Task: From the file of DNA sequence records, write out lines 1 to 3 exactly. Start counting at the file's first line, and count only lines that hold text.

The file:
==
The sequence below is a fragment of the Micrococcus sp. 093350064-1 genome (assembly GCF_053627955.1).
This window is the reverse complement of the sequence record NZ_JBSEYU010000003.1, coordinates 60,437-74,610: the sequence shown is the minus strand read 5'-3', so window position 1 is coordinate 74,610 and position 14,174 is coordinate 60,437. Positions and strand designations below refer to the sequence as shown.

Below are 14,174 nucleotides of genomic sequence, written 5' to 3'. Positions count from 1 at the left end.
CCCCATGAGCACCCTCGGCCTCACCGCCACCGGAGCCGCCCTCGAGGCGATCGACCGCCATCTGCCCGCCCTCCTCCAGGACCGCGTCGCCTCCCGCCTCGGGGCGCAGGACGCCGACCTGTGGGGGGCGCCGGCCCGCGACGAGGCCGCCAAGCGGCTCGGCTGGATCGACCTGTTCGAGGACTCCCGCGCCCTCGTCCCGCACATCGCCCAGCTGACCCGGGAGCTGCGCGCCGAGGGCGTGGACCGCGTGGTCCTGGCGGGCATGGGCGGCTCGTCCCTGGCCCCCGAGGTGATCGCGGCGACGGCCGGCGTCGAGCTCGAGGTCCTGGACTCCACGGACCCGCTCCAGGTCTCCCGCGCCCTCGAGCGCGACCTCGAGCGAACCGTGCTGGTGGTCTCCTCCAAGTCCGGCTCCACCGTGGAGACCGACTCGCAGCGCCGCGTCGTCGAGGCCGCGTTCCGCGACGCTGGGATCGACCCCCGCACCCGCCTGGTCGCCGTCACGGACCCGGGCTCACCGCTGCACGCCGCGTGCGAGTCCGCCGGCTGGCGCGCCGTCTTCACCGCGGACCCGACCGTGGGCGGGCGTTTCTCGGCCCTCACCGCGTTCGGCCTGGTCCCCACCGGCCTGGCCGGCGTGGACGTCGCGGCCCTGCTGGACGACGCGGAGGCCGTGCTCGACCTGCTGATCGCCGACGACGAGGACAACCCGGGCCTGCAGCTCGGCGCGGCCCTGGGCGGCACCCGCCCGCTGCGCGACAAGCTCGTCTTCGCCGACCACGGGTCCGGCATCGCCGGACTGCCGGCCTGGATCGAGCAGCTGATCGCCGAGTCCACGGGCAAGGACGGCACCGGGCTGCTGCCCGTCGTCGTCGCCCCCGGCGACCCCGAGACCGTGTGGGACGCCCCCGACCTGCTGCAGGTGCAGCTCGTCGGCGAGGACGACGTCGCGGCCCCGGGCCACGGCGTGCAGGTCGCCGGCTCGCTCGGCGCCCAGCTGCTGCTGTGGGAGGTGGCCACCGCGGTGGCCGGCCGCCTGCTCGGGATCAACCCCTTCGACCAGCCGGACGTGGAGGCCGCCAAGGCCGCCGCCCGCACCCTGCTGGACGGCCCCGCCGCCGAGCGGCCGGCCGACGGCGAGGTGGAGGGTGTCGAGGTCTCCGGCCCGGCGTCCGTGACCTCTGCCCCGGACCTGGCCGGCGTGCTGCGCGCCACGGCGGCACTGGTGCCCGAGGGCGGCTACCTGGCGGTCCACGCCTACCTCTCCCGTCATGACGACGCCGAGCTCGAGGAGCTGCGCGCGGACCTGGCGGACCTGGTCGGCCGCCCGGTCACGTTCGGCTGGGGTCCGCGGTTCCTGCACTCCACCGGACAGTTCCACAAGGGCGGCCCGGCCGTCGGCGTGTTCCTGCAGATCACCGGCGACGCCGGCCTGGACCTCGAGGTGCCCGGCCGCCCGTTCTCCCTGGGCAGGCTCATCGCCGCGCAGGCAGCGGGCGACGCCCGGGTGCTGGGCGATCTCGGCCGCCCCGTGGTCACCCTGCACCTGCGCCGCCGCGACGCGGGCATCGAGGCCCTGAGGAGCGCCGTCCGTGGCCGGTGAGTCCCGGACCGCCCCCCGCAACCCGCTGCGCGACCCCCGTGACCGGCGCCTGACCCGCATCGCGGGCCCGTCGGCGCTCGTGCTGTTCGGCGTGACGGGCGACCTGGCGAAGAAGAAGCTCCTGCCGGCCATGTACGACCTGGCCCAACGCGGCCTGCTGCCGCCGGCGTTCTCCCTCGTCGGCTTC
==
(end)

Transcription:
The sequence below is a fragment of the Micrococcus sp. 093350064-1 genome (assembly GCF_053627955.1).
This window is the reverse complement of the sequence record NZ_JBSEYU010000003.1, coordinates 60,437-74,610: the sequence shown is the minus strand read 5'-3', so window position 1 is coordinate 74,610 and position 14,174 is coordinate 60,437. Positions and strand designations below refer to the sequence as shown.

Below are 14,174 nucleotides of genomic sequence, written 5' to 3'. Positions count from 1 at the left end.